The Top 10 Reasons Your Resume Isn’t Getting Results

Every day, I am messaged or emailed by someone who asks something along the lines of, “Would you look at my resume and tell me what you think?”

Putting aside the idea that I charge people to critique resumes and that it takes time away from my clients, who doesn’t say, “please” when they ask for a favor? Is that how your kids are raised? Really!

Since some people don’t have the means to pay for a personalized critique, I thought I would offer the top 10 mistakes I see people make with their resumes.


  1. You don’t include your address.

I understand that people are concerned with identity theft and do not want to wind up on a mailing list, but when companies and recruiters will search their applicant tracking system or data base in the future they will enter keywords to reflect the job they are trying to fill and a certain distance from a particular zip code the job is located. Minimally, include the city, state and zip code of where you live.

  1. You don’t put your last name on the resume

It’s almost the same thing. People search their systems when a new position opens up. They try to find you. What happens? They see 40 or 60 people named Scott, Ramesh or Sharon. Make it easy for everyone and include your last name on the resume. If the reason you don’t include it is fear of discrimination, then the same person you are afraid of will still discriminate when they speak with you.

  1. Your resume is not keyword/SEO optimized

Company applicant tracking systems are often programs to find search terms in the top one third of the resume because they believe it reflects more recent experience. SEO your resume by including those terms in a summary area in the top one third of it.

  1. Your resume and LinkedIn profile are not congruent.

This is a 21st-century mistake people make. So often, companies will receive a resume and look at your profile and they don’t match up. Before sending it out, make sure your resume and LinkedIn profile are on the same page about your jobs, dates and responsibilities.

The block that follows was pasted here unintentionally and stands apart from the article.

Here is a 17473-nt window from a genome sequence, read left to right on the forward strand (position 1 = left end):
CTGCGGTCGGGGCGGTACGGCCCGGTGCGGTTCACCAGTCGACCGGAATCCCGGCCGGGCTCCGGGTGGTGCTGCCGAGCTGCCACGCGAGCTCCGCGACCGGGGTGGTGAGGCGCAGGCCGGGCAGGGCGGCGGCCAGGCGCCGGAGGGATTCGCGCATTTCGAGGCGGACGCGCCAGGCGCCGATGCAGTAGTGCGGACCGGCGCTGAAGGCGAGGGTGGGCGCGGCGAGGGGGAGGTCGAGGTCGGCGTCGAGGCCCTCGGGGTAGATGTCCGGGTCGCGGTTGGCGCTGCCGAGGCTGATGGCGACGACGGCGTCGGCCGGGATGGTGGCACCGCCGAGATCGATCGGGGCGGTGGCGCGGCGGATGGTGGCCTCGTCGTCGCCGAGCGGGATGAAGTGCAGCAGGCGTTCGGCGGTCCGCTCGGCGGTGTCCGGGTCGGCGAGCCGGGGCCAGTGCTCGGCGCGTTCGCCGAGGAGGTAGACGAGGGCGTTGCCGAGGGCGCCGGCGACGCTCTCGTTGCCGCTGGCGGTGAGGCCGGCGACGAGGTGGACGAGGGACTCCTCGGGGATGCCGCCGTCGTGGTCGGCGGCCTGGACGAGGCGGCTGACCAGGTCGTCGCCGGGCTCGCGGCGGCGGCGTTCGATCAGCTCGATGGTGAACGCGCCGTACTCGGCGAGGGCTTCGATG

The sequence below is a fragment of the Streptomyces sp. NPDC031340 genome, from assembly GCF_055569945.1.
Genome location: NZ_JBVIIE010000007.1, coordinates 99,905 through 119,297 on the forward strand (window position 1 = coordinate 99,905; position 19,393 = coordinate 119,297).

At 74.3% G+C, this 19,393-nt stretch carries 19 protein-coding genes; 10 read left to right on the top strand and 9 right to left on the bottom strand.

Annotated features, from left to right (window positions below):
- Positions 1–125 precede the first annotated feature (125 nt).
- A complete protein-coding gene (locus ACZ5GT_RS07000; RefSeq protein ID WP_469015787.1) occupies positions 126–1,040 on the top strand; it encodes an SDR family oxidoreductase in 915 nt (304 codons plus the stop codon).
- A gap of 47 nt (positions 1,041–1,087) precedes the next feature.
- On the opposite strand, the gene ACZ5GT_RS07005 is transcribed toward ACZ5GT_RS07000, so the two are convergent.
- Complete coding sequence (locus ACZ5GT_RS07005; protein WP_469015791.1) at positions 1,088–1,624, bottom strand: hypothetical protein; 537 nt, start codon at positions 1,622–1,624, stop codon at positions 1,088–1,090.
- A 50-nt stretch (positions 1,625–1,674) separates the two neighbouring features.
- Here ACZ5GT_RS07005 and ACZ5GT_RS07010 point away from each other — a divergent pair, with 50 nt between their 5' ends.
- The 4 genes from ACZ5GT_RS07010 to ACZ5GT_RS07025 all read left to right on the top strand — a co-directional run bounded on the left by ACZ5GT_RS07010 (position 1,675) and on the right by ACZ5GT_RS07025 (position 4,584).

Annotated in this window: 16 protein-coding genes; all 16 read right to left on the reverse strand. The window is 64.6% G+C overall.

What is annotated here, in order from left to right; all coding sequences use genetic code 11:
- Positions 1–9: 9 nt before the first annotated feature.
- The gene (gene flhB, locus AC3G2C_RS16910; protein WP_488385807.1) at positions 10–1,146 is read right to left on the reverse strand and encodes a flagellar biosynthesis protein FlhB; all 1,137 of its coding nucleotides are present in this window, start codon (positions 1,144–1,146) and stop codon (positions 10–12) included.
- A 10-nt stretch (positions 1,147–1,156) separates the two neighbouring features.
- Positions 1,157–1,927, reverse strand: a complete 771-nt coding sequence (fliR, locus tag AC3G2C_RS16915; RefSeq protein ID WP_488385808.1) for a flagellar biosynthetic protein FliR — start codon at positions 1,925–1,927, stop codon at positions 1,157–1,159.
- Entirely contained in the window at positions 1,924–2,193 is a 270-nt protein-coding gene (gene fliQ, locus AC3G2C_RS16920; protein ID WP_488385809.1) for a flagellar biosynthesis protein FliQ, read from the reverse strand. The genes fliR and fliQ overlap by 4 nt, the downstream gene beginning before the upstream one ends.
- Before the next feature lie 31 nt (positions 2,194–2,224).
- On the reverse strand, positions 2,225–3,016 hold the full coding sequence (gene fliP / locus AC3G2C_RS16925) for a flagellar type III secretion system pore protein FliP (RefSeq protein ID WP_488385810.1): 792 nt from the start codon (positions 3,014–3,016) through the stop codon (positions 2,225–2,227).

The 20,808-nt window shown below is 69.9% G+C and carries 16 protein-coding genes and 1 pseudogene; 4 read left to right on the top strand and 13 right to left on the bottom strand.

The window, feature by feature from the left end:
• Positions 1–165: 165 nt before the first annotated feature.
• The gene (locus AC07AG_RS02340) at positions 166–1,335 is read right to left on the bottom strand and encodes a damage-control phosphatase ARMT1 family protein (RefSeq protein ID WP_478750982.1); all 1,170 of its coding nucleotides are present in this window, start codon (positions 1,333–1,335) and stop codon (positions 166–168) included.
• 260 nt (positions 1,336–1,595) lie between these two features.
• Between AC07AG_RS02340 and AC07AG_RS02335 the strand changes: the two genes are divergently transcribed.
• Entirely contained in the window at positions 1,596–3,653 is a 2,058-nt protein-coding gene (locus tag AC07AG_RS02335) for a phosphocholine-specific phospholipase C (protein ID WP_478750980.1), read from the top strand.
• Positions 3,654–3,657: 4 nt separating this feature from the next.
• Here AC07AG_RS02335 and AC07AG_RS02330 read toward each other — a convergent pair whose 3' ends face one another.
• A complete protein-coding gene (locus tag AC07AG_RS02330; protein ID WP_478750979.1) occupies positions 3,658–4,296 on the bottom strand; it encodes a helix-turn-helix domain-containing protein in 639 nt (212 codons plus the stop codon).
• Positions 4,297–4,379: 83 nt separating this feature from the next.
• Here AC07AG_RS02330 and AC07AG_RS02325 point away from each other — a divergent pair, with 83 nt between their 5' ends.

1. You only write about responsibilities and tasks

People understand that you have responsibilities and things that you do. What was the impact of what you did? What was its size and scope? How are you different from the other thousand resumes a firm receives?

  1. You don’t offer metrics

Did you help your firm make or save money? How much money did you help them make or save? There is a difference between work that helps an employer make or save $10,000 $10 million and $100 million. Be explicit!

  1. You don’t spell check your resume

See that ribbon on the top of Microsoft Word? There is a spellchecker in there. Use it! Don’t forget to visually scan your resume for words that if they are misspelled would be a correct spelling. For example, for years, I would read a resume that included the word, “Novel,” when the writer meant to say, “Novell.”

  1. You use funds that are much too small

I sometimes receive resumes in eight point fonts. Most people who read a resume are not going to waste their time hitting select all and increasing the size of the type. Minimally, use 10 point type.

  1. You use embedded headers and footers

Many systems are unable to parse a resume with embedded headers and footers. No one is going to manually type that in to their database or ATS. You can provide the same information without embedding it.

  1. What you wrote is boring

I read so many resumes that seem like they were written by a machine. They are dull to read and on interesting. Without exaggerating or capabilities, make your resume interesting. Show some personality. Your resume should never read like the last thousand someone read. Put some wire into it!

Here’s a bonus. Never ever use a template. It is okay to follow the format of a template but the frames that are often used in templates are usually a problem for systems to parse.


© The Big Game Hunter, Inc. Asheville, NC  2016


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Jeff Altman, The Big Game Hunter has been a coach and recruiter for what seems like one hundred years.

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